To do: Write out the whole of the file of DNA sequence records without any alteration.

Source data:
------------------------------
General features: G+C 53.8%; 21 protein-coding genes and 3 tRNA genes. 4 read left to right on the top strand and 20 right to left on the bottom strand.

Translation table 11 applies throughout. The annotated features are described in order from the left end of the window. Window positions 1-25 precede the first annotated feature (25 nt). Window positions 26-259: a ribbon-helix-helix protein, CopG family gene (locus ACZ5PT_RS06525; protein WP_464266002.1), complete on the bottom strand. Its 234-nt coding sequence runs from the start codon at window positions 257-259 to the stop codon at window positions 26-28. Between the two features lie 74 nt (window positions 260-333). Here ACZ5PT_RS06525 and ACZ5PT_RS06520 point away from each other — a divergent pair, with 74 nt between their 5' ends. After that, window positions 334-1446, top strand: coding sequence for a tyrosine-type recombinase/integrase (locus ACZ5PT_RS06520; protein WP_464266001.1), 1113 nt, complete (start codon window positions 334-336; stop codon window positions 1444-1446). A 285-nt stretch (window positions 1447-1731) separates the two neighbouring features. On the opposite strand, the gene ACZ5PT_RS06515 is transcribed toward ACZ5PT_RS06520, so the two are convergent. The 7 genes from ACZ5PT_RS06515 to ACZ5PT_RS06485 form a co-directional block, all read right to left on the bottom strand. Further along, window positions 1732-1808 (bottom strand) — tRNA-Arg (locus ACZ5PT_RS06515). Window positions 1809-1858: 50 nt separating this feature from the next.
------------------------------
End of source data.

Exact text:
General features: G+C 53.8%; 21 protein-coding genes and 3 tRNA genes. 4 read left to right on the top strand and 20 right to left on the bottom strand.

Translation table 11 applies throughout. The annotated features are described in order from the left end of the window. Window positions 1-25 precede the first annotated feature (25 nt). Window positions 26-259: a ribbon-helix-helix protein, CopG family gene (locus ACZ5PT_RS06525; protein WP_464266002.1), complete on the bottom strand. Its 234-nt coding sequence runs from the start codon at window positions 257-259 to the stop codon at window positions 26-28. Between the two features lie 74 nt (window positions 260-333). Here ACZ5PT_RS06525 and ACZ5PT_RS06520 point away from each other — a divergent pair, with 74 nt between their 5' ends. After that, window positions 334-1446, top strand: coding sequence for a tyrosine-type recombinase/integrase (locus ACZ5PT_RS06520; protein WP_464266001.1), 1113 nt, complete (start codon window positions 334-336; stop codon window positions 1444-1446). A 285-nt stretch (window positions 1447-1731) separates the two neighbouring features. On the opposite strand, the gene ACZ5PT_RS06515 is transcribed toward ACZ5PT_RS06520, so the two are convergent. The 7 genes from ACZ5PT_RS06515 to ACZ5PT_RS06485 form a co-directional block, all read right to left on the bottom strand. Further along, window positions 1732-1808 (bottom strand) — tRNA-Arg (locus ACZ5PT_RS06515). Window positions 1809-1858: 50 nt separating this feature from the next.